Most Australians think businesses will pocket company tax cuts – poll

Gabrielle Chan
Asked what the likely result of the tax cuts would be, 57% of those polled said companies would make bigger profits. Photograph: Jamie Farrant/Getty Images

Most people think businesses will pocket company tax cuts rather than employ more workers, and more people disapprove of the decision to give $24bn worth of tax cuts to businesses with annual turnover of up to $50m.

The latest Guardian Essential poll, taken a week after the government negotiated part of its company tax cut package through the Senate, found only 31% of people polled approved of the company tax cut compared with 50% who disapproved, while 19% did not know.

While the tax cuts appealed to a majority of Coalition voters (59% approved), people who identified with minor parties such as One Nation and Nick Xenophon were more evenly split. A total of 52% disapproved of the tax cut while 34% approved, with 13% unsure.

Asked what the likely result of the tax cuts would be, 57% said companies would make bigger profits while 26% said companies would employ more people, with 17% unclear.

For people identifying with parties other than the Coalition, Labor and the Greens, those numbers were more emphatic. A total of 61% said companies would make bigger profits and 25% said they would employ more workers.

Among Coalition voters, 41% believed companies would make more profits while 49% believed businesses would employ more workers.

For Labor voters, 73% believed business would pocket the difference as opposed to employing more workers (14%) and for Greens voters it was even higher (78% for more profits, 8% for employing workers).

At the same time, energy prices, housing affordability and political representation are at the top of a list of issues which most people feel are leaving them worse off.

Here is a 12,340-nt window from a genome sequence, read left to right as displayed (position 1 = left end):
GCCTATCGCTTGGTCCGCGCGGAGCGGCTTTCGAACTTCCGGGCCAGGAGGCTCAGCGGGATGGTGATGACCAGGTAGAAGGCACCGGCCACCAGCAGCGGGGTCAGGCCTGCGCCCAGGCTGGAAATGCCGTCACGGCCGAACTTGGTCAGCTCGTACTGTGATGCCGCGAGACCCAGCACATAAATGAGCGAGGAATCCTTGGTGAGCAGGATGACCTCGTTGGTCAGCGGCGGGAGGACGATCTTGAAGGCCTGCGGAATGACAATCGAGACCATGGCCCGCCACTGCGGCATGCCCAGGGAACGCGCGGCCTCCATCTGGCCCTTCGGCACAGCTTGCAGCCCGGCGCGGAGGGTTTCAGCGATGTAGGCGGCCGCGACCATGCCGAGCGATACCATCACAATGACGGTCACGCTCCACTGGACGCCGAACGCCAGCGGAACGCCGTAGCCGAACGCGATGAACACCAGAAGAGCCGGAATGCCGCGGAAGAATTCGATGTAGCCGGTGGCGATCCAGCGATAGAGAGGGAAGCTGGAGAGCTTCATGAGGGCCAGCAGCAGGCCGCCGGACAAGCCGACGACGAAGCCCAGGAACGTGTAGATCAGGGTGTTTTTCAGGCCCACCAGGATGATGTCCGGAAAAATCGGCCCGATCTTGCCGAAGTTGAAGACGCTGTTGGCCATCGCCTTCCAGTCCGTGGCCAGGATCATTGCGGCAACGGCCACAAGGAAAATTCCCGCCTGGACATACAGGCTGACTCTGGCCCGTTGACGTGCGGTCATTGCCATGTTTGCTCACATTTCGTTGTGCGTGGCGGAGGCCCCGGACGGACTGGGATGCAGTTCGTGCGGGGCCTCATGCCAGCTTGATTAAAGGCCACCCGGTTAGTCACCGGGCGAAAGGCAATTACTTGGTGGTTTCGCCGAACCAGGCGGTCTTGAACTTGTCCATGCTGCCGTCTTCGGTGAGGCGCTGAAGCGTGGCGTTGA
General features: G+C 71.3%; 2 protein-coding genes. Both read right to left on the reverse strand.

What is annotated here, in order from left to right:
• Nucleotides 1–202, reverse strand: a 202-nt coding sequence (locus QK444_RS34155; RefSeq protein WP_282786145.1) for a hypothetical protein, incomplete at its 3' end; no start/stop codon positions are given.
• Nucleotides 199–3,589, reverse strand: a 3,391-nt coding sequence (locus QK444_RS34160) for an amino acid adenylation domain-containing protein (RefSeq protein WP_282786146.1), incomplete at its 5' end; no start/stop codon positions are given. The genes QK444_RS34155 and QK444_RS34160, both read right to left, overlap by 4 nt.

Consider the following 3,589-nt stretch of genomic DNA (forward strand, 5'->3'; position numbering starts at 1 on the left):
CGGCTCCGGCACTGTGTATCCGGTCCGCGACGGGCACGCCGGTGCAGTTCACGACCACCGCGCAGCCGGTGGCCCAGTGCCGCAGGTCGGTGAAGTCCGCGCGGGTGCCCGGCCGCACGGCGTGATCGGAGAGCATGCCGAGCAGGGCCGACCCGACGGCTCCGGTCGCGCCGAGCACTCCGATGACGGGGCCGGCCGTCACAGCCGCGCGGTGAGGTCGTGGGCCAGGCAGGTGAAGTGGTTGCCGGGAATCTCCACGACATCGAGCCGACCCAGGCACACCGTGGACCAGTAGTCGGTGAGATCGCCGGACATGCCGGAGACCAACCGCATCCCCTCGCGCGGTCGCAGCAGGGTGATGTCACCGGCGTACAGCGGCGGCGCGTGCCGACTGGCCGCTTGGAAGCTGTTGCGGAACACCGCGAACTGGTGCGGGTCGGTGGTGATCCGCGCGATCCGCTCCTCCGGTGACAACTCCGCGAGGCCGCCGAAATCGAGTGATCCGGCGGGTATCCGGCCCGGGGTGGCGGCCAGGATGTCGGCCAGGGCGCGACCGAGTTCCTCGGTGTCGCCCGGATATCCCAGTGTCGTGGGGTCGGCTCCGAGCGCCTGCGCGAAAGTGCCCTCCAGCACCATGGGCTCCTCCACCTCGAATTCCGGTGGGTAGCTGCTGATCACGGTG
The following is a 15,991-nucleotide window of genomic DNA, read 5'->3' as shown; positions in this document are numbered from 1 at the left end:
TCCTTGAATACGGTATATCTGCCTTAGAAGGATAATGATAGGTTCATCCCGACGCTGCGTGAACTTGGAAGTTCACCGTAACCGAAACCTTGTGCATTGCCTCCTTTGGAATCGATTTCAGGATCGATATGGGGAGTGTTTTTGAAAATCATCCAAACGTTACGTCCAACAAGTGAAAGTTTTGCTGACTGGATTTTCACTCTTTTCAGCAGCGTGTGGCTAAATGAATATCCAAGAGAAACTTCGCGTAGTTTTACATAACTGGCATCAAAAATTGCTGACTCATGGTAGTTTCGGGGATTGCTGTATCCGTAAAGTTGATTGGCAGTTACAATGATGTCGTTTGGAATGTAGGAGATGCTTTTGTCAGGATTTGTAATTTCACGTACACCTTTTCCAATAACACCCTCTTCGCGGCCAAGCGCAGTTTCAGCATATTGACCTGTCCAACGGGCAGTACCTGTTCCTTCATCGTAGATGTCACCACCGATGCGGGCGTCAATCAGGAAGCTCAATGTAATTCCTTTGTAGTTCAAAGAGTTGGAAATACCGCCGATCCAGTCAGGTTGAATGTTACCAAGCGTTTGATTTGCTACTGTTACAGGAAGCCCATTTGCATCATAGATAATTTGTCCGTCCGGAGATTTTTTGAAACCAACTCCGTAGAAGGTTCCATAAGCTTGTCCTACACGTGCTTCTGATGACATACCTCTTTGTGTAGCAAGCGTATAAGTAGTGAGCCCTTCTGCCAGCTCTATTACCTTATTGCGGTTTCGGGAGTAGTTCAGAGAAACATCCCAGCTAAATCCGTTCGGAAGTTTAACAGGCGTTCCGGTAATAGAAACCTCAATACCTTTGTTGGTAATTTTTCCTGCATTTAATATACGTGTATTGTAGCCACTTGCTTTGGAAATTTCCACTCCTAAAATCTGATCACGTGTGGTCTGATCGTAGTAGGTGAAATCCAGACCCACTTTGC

Asked about a range of issues getting worse or better, people overwhelmingly feel worse off regarding standard of living, work-life balance, income, job security, quality of life and political representation.

Rising energy prices are leaving most respondents feeling worse off (74%), followed by housing affordability (62%) and political representation (60%). No more than a total of 17% (regarding work life balance and quality of life) felt better off in any of the categories polled.

The poll found no change in first-preference votes on the previous week with the Coalition on 37%, Labor on 36%, the Greens on 10%, One Nation on 8%, Nick Xenophon on 3% and others/independents on 6%. The two-party-preferred vote was unchanged, with Labor leading the Coalition 53% to 47%.

The approval ratings of both leaders improved marginally, though both remain in negative territory. Malcolm Turnbull’s net approval rating improving from minus 17 to minus 12 and Bill Shorten went from minus 19 to minus 13.

Turnbull’s approval rating was up 2% in the past four weeks to 35% while 47% disapproved, a drop of 3%. His rating has improved among Coalition voters, with 74% (up 7%) of Liberal/National voters approving of his performance and 18% disapproving (down 3%).

For voters who identified with parties other than the Coalition, Labor and the Greens, Turnbull’s approval ratings were broadly in line with Labor voters. Among Labor voters 20% approved of his performance, while 65% disapproved. Among “other” voters, 19% approved of his performance while 68% disapproved.

Shorten’s approval rating was up 3% to 33% while 46% disapproved, down 3%. Like Turnbull, Shorten has a low standing among “other” voters – 14% approved of his performance and 68% disapproved.

The survey was conducted online between 6 and 9 April and is based on 1,015 respondents.

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